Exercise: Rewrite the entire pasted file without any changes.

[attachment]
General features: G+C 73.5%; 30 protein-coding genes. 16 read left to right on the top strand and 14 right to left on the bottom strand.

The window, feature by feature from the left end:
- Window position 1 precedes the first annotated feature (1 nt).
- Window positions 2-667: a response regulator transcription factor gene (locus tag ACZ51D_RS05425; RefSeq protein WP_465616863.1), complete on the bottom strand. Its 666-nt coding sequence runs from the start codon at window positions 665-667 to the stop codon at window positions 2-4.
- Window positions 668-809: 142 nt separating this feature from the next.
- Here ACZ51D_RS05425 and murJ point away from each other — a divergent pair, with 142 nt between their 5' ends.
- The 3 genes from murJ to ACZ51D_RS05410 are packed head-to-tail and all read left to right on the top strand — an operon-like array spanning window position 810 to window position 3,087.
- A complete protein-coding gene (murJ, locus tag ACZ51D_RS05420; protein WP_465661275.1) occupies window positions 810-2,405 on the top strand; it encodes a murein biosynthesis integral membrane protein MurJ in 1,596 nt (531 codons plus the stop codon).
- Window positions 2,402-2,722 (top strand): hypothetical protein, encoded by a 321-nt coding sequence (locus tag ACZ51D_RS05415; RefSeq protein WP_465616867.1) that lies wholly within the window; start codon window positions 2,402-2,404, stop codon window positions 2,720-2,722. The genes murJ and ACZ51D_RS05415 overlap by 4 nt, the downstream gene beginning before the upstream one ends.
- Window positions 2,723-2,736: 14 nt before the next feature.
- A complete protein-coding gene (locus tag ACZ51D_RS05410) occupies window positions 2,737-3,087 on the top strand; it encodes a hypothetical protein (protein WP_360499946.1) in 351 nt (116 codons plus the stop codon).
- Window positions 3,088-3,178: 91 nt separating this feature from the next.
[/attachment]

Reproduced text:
General features: G+C 73.5%; 30 protein-coding genes. 16 read left to right on the top strand and 14 right to left on the bottom strand.

The window, feature by feature from the left end:
- Window position 1 precedes the first annotated feature (1 nt).
- Window positions 2-667: a response regulator transcription factor gene (locus tag ACZ51D_RS05425; RefSeq protein WP_465616863.1), complete on the bottom strand. Its 666-nt coding sequence runs from the start codon at window positions 665-667 to the stop codon at window positions 2-4.
- Window positions 668-809: 142 nt separating this feature from the next.
- Here ACZ51D_RS05425 and murJ point away from each other — a divergent pair, with 142 nt between their 5' ends.
- The 3 genes from murJ to ACZ51D_RS05410 are packed head-to-tail and all read left to right on the top strand — an operon-like array spanning window position 810 to window position 3,087.
- A complete protein-coding gene (murJ, locus tag ACZ51D_RS05420; protein WP_465661275.1) occupies window positions 810-2,405 on the top strand; it encodes a murein biosynthesis integral membrane protein MurJ in 1,596 nt (531 codons plus the stop codon).
- Window positions 2,402-2,722 (top strand): hypothetical protein, encoded by a 321-nt coding sequence (locus tag ACZ51D_RS05415; RefSeq protein WP_465616867.1) that lies wholly within the window; start codon window positions 2,402-2,404, stop codon window positions 2,720-2,722. The genes murJ and ACZ51D_RS05415 overlap by 4 nt, the downstream gene beginning before the upstream one ends.
- Window positions 2,723-2,736: 14 nt before the next feature.
- A complete protein-coding gene (locus tag ACZ51D_RS05410) occupies window positions 2,737-3,087 on the top strand; it encodes a hypothetical protein (protein WP_360499946.1) in 351 nt (116 codons plus the stop codon).
- Window positions 3,088-3,178: 91 nt separating this feature from the next.